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How we made learning more accessible for NHS employees

24 Jun 2020 By Cheryl Guest and Phil Wainwright

As Cheryl Guest and Phil Wainwright explain, introducing a set of bite-size online courses is helping health workers make their own service improvements

Giving employees access to valuable, cost-effective learning opportunities can be  challenging for employers. Employees are often spread across large geographical areas, meaning travel can be expensive and time-consuming. Learning opportunities often mean at least a day out of the office at a time, and can’t be broken down into more manageable chunks. 

This is especially the case in the NHS, where many employees can rarely afford to leave the frontline to attend training. At NHS England and NHS Improvement, one of our roles is to help staff develop their skills and knowledge in quality improvement. We needed a way to do this that would allow employees to gain access to high-quality learning opportunities, while minimising the cost and time commitment for them.

As the digital education team in NHS England and NHS Improvement, a key part of our response was to design and deliver improvement fundamentals – a massive open online course (MOOC). Based on our learning from running the course, here are four top tips on how to use a MOOC effectively in your organisation:

Make the learning collaborative

We wanted our participants to have plenty of opportunities to share their learning with each other throughout the course, to harness the vast collective knowledge across the NHS.

We built the course on a platform that allowed participants to comment on every learning object, and to ‘like’ and respond to other’s contributions. We also developed an active Twitter community through the use of ‘tweet chats’.

Split the learning into bite-size chunks

The feedback from the course evaluation showed that participants really wanted short, bite-size learning opportunities that would not keep them at their desks for too long at a time.

So we developed four mini courses, each divided into five modules. We facilitated each mini course ‘live’ for a week, during which time participants had access to improvement leaders for guidance and advice. Participants were able to complete the courses in their own time, with each taking around 2.5 hours in total. This could be done all together or in 30-minute sections throughout the week, or in their own time after the facilitated week.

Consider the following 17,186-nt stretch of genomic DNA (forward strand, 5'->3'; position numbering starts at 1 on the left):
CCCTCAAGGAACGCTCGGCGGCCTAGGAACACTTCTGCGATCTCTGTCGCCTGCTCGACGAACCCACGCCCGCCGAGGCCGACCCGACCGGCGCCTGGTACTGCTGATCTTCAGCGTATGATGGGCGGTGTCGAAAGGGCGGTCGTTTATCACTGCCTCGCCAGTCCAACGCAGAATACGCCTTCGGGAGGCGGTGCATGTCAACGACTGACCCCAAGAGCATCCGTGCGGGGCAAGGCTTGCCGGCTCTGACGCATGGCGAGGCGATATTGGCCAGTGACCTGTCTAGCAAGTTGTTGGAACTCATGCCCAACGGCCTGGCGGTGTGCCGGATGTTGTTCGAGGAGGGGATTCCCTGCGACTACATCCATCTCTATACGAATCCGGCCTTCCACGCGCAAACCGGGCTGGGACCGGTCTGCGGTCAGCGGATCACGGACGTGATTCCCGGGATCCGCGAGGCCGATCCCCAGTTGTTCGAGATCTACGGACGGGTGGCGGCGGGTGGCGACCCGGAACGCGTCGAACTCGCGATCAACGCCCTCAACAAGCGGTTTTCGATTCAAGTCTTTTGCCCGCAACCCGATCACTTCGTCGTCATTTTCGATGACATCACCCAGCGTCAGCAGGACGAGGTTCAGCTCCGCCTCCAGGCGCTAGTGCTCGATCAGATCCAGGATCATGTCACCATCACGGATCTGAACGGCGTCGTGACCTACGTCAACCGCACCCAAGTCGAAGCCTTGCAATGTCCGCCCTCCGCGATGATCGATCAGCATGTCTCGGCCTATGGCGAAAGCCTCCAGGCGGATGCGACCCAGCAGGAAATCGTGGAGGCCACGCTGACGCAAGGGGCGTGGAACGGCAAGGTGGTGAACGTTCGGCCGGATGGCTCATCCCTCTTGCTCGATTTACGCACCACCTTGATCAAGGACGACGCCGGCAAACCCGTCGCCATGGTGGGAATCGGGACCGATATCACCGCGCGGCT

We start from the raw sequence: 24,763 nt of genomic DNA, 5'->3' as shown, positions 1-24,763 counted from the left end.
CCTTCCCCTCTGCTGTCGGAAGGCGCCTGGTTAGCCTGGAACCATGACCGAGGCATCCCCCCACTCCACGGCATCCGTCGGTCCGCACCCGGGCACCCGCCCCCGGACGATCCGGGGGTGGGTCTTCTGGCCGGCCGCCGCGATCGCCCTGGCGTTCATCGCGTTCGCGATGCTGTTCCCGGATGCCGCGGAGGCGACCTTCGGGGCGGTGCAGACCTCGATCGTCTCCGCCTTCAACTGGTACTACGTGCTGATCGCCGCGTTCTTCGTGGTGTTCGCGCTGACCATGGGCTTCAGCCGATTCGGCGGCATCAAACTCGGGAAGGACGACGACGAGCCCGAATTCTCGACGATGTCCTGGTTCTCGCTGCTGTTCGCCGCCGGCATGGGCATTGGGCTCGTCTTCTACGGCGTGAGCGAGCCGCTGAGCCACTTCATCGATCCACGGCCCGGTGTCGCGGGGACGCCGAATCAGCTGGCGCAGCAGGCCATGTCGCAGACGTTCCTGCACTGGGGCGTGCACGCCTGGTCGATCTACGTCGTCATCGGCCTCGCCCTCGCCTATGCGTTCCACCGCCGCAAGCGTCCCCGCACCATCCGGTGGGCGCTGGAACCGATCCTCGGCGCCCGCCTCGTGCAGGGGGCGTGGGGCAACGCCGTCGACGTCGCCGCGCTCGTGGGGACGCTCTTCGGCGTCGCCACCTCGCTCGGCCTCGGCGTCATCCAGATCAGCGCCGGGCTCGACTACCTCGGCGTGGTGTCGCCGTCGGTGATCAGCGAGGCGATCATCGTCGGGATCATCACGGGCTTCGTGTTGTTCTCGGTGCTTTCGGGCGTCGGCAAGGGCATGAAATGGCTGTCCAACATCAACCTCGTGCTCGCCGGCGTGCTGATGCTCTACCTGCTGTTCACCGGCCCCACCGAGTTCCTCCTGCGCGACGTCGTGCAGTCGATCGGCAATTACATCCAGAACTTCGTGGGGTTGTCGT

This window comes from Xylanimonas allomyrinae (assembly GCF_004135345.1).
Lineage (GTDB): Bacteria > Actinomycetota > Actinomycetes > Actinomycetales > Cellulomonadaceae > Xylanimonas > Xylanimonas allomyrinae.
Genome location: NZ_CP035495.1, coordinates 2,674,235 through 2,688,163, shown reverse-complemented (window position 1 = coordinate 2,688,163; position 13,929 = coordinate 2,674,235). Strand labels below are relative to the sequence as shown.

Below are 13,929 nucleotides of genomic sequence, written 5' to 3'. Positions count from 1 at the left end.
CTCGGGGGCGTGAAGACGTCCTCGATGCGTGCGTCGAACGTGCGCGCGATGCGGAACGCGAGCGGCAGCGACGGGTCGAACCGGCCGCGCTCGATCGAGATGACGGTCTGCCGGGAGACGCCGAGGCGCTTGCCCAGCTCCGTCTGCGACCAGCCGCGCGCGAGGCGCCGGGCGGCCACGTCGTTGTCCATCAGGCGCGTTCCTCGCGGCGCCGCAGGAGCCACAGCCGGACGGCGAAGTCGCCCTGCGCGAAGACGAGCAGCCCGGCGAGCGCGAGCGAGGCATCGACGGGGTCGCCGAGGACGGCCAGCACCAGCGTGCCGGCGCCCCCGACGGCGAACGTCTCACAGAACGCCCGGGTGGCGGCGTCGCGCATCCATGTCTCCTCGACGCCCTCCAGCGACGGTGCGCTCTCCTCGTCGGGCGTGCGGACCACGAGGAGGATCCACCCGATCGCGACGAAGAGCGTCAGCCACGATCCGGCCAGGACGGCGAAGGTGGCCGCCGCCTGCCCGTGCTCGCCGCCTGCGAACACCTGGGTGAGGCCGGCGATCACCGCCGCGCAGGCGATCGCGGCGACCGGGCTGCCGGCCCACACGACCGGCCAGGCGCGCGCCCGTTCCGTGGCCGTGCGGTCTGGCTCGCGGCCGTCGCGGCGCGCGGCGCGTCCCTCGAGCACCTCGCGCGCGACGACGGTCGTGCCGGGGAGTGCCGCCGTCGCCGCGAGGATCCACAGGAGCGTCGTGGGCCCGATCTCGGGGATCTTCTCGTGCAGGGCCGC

Make it practical

Give your employees plenty of opportunities to put their learning into practice. Our MOOC offers participants the chance to establish a small improvement project in their own workplace that is supported through guided exercises and templates from the course. Learners are then able to write up the results of this project into a case study and apply for Hiker (health improvement knowledge and experience resource) status.

Make the learning available everywhere

For us, it was vital that the learning was available everywhere, and would work on mobile devices as well as laptops and PCs. As one of our MOOC participants told us: “One of the elements of working in the geographic location I work in is that sometimes you can be quite isolated because you may be the only one working in this area, or it's a lot of trying to make the links across. As a fundamental part of the way the MOOC is delivered, it means you can network with like-minded people nationally and internationally and it really opens your eyes and broadens your horizons.”

Cheryl Guest is senior digital educator, and Phil Wainwright improvement communications manager, at NHS England and NHS Improvement

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